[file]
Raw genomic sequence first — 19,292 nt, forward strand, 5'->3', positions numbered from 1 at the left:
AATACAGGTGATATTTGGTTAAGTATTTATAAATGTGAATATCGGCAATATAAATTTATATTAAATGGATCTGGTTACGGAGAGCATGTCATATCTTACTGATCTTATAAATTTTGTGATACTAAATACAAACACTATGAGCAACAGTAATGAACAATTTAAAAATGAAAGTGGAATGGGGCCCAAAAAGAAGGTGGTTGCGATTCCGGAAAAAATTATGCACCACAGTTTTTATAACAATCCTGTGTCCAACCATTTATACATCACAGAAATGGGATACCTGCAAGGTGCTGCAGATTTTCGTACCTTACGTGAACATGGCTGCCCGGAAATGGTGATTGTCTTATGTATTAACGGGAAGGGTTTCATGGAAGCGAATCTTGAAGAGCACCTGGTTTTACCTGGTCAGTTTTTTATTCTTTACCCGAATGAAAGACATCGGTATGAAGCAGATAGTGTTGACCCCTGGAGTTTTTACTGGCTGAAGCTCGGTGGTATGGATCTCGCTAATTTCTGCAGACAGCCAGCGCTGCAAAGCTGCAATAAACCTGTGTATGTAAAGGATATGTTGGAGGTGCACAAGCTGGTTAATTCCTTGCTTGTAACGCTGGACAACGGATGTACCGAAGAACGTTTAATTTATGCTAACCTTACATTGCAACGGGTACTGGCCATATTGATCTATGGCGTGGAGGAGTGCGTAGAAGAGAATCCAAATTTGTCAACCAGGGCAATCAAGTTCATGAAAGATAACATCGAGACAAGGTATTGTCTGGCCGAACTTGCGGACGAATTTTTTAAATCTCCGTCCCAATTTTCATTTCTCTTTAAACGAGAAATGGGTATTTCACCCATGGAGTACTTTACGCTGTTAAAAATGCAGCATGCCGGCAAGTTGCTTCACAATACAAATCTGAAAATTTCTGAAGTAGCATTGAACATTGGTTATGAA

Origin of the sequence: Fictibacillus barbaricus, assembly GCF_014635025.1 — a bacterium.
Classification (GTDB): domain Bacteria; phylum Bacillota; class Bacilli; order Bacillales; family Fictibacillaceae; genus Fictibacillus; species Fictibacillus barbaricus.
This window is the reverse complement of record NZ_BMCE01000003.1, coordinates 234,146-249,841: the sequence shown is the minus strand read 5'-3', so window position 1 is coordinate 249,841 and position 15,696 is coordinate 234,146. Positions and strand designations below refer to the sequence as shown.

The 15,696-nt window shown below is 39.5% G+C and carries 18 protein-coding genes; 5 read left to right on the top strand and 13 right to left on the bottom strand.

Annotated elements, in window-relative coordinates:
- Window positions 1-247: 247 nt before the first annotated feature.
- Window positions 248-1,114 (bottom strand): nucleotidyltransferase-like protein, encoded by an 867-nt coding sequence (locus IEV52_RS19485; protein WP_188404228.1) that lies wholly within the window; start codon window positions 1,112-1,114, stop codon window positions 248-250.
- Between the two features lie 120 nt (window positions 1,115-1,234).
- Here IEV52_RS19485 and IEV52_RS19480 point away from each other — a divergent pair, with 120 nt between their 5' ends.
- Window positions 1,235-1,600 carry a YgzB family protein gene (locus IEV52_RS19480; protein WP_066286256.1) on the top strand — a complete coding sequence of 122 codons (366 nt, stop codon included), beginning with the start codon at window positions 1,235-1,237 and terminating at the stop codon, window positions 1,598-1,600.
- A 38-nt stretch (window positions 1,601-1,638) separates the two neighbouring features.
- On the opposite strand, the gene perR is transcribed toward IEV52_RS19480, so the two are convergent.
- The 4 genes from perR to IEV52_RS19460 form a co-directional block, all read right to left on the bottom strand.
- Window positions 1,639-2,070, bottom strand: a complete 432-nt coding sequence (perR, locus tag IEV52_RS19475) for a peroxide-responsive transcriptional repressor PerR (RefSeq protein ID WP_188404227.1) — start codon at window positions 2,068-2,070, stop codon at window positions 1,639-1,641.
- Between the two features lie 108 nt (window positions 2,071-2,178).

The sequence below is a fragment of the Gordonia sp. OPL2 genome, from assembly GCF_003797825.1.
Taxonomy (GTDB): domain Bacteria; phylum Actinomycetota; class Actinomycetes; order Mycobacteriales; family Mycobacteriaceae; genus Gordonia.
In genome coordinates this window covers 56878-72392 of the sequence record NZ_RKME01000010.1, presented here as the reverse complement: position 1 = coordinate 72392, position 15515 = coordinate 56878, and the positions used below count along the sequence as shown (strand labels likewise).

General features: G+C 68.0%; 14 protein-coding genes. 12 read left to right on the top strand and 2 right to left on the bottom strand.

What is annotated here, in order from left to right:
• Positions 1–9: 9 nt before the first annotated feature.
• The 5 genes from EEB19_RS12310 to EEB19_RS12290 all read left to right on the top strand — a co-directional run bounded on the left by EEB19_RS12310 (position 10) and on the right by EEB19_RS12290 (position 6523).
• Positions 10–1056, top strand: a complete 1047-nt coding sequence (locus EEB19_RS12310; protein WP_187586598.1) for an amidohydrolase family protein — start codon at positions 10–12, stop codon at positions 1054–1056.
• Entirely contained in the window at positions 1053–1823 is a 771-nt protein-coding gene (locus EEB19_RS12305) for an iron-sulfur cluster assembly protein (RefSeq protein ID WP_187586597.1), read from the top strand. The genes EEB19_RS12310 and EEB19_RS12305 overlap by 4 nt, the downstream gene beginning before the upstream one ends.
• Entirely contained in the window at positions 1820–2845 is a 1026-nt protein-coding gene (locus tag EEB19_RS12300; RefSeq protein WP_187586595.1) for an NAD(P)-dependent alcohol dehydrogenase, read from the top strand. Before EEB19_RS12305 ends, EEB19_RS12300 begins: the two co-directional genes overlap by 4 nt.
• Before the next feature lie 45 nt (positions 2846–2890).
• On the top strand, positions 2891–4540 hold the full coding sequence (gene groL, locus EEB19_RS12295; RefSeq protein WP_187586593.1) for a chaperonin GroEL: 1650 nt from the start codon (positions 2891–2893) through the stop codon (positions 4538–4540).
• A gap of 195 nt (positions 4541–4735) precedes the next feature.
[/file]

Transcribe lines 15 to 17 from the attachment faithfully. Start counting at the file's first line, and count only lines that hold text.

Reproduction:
- The 4 genes from perR to IEV52_RS19460 form a co-directional block, all read right to left on the bottom strand.
- Window positions 1,639-2,070, bottom strand: a complete 432-nt coding sequence (perR, locus tag IEV52_RS19475) for a peroxide-responsive transcriptional repressor PerR (RefSeq protein ID WP_188404227.1) — start codon at window positions 2,068-2,070, stop codon at window positions 1,639-1,641.
- Between the two features lie 108 nt (window positions 2,071-2,178).